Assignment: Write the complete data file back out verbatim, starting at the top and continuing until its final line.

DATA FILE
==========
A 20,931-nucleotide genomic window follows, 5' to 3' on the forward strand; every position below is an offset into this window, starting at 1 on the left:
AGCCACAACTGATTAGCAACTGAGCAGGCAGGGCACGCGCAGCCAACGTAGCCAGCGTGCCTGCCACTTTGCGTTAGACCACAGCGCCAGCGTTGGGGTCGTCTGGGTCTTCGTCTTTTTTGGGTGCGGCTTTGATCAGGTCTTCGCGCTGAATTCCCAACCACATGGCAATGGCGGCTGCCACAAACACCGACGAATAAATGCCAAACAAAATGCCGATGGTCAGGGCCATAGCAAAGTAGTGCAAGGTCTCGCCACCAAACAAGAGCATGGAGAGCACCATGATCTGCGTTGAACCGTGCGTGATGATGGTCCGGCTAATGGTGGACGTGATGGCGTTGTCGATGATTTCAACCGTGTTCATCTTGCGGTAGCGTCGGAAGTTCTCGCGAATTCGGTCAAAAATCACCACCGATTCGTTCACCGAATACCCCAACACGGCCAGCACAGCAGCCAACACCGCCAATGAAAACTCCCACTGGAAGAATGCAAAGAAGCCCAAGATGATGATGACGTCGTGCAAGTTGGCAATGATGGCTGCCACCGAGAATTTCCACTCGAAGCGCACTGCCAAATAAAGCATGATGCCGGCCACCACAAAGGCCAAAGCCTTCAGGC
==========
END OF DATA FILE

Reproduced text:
A 20,931-nucleotide genomic window follows, 5' to 3' on the forward strand; every position below is an offset into this window, starting at 1 on the left:
AGCCACAACTGATTAGCAACTGAGCAGGCAGGGCACGCGCAGCCAACGTAGCCAGCGTGCCTGCCACTTTGCGTTAGACCACAGCGCCAGCGTTGGGGTCGTCTGGGTCTTCGTCTTTTTTGGGTGCGGCTTTGATCAGGTCTTCGCGCTGAATTCCCAACCACATGGCAATGGCGGCTGCCACAAACACCGACGAATAAATGCCAAACAAAATGCCGATGGTCAGGGCCATAGCAAAGTAGTGCAAGGTCTCGCCACCAAACAAGAGCATGGAGAGCACCATGATCTGCGTTGAACCGTGCGTGATGATGGTCCGGCTAATGGTGGACGTGATGGCGTTGTCGATGATTTCAACCGTGTTCATCTTGCGGTAGCGTCGGAAGTTCTCGCGAATTCGGTCAAAAATCACCACCGATTCGTTCACCGAATACCCCAACACGGCCAGCACAGCAGCCAACACCGCCAATGAAAACTCCCACTGGAAGAATGCAAAGAAGCCCAAGATGATGATGACGTCGTGCAAGTTGGCAATGATGGCTGCCACCGAGAATTTCCACTCGAAGCGCACTGCCAAATAAAGCATGATGCCGGCCACCACAAAGGCCAAAGCCTTCAGGC